QRPLOBJ is worth reviewing, though it shouldn’t be a significant factor. Look over the pattern of objects to see if user spaces, for example, are being recreated at a high rate and getting moved to QRPLOBJ. An IPL clears the library, but a minor change or two to applications might reduce the need.

Programs in QRPLOBJ usually aren’t worth worrying about. Add up the sizes to compare against disk capacity to get a feeling for them. PDM gives an easy way to delete all objects of a given type. Don’t use CLRLIB without knowing all the objects because the system itself can use the library too.

Maybe the best way to learn your system space needs is weekly RTVDSKINF and RTVDIRINF. You can then run PRTDSKINF and PRTDIRINF to see where space is used. You can also query the files from those commands yourself. Weekly runs will show you changes to guide you in deciding where to put your cleanup efforts.


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  • Dlevine
    As is said in the previous reply, you should have some sort of scedule for reclaiming storage, and reorganizing your physical file members. Something else (and I know that we go through this all the time) - be aware of excessive amounts of spool file output. Get rid of anything you dont need... we have an OUTQ where we can move spool files, and have written a CL program to clear it out once a week. You can also archive spool files off the system with various free and commercial tools (we use Winspool by RJS Software). Also keep an eye on any journal files you may have. As the receivers fill up and are disconnected, make sure that you are clearing the old ones off (if possible). HTH
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  • TheQuigs
    Yes, watch out for journal receivers. If you're creating your database with SQL DDL (Data Definition Language), the default is to journal everything. I heard about some systems where it was discoverred that they had 80-90% of their disk used to store old journal receivers. They had no idea they were journalling the files. There are some good articles on journal receiver management. If this appears to be your problem, go to your favorite search engine and type in something like "OS/400 Journal Receiver Management". You should get some good hits. If you need more information, I can supply you with a few links.
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  • JohnDavid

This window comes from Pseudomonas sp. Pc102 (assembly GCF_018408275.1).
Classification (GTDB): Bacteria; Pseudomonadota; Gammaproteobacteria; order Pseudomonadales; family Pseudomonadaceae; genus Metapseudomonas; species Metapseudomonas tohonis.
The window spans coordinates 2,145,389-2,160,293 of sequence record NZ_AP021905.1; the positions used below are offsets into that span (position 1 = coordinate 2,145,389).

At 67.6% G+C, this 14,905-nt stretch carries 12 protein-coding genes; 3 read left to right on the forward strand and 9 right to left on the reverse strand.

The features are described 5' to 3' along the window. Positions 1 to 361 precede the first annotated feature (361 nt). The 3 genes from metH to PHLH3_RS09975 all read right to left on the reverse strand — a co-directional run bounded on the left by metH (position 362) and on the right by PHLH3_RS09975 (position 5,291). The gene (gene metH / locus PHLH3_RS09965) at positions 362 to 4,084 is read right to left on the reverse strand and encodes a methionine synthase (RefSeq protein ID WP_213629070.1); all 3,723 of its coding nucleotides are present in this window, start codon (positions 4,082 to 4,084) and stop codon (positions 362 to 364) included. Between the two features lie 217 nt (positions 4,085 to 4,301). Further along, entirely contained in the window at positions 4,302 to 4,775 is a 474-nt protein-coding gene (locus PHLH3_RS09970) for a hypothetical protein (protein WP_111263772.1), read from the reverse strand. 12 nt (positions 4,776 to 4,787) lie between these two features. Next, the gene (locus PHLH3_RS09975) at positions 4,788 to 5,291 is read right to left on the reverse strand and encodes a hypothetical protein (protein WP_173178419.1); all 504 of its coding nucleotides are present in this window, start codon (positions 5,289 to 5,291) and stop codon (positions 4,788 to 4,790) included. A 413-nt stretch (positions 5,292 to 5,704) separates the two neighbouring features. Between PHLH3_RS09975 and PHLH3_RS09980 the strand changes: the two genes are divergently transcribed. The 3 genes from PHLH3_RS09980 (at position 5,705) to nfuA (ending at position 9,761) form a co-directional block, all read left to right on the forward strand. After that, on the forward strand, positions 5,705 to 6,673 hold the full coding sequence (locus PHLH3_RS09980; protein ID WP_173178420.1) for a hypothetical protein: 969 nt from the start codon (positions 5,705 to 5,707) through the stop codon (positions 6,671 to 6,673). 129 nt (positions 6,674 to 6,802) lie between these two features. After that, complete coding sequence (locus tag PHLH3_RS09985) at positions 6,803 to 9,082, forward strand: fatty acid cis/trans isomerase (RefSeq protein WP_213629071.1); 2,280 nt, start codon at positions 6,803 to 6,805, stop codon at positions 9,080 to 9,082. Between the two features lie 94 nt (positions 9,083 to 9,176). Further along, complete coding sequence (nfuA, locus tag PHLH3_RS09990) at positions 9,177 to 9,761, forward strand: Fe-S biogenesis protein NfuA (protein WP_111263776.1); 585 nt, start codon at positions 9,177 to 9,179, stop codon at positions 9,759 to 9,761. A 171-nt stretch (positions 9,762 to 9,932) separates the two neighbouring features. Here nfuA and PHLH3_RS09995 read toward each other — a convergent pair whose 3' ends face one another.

Hi, I think I might have responded to message already but here goes: 1. Performance data - Have a look at the libraries QMPGDATA and QPFRDATA and delete old data. You usually need performance data for a short period such as planning for an upgrade or solving some or other kind of performance problem. After that the data becomes stale. 2. Journal receivers - Have a look at all your journal receivers. Cycle the journals, save and delete old receivers. Do this on a regular basis. Pay attention to the receivers of QAUDJRN. Also pay attention to the SQL receivers attached to the QSQJRN journals. 3. Clear the following libraries - QRPLOBJ, QSRV and QRCL. Please attend to all issues in QRCL first. 4. Identify and delete (where possible) all save files and command output file. This can be done through the DSPOBJD *ALL/*ALL *FILE command to an output file. Run a query over the output file. Save files have an attribute of SAVF and the descriptions of command output files start with 'Output file for '. 5. Check and delete all libraries starting with the character QSC... These libraries are created when errors are detected. I use WRKPRB and WRKALR to manage problems. Also our system is not connected to IBM through ECS. 6. Identify objects, files and programs, that have not been used for some time. This can be done though the DSPOBJD *ALL/*ALL *ALL command to an output file. Run a query over the file and check the data last used. Archive and delete where possible. 7. Check for duplicate objects on your system. Archive and delete where possible. 8. Re-organize your files to reclaim space. This can be done through the DSPFD *ALL/*ALL *MBR command to an output file. Run a query over the output file and check the number of deleted records. 9. IPL your system periodically. This reclaims temporary space and temporary objects created by the system. This is not that effective because the system will re-create most objects when your system is in production again. 10. Check the amount of data you keep in logs, messages and system journals. This can be done through the GO CLEANUP option 1 command. Be realistic when adjusting these attributes. 11. Check your output queues - WRKOUTQ. Archive and delete spooled files where possible. 12. After period-end processing reclaim your spool storage - RCLSPLSTG *NONE. This will reclaim spool storage created by period-end reports. This action can also be controlled through the QRCLSPLSTG system value. Be carefull to set it to *NONE. This will then cause the system to perform house keeping at a time you can't afford it. 13. Reclaim you DLOs. 14. Reclaim storage. I do this about every 6 months 15. Go though your objects and libraries with a fine toothcomb and try and identify objects that can be deleted. You might have to collect some history first to do this effectively. Try and spot files that are growing at a fast rate. This might be abnormal. 16. Archive historical data. This will require analysis and programming. We keep 5 year's data online, thereafter everything is archived. Hope this helps Best of luck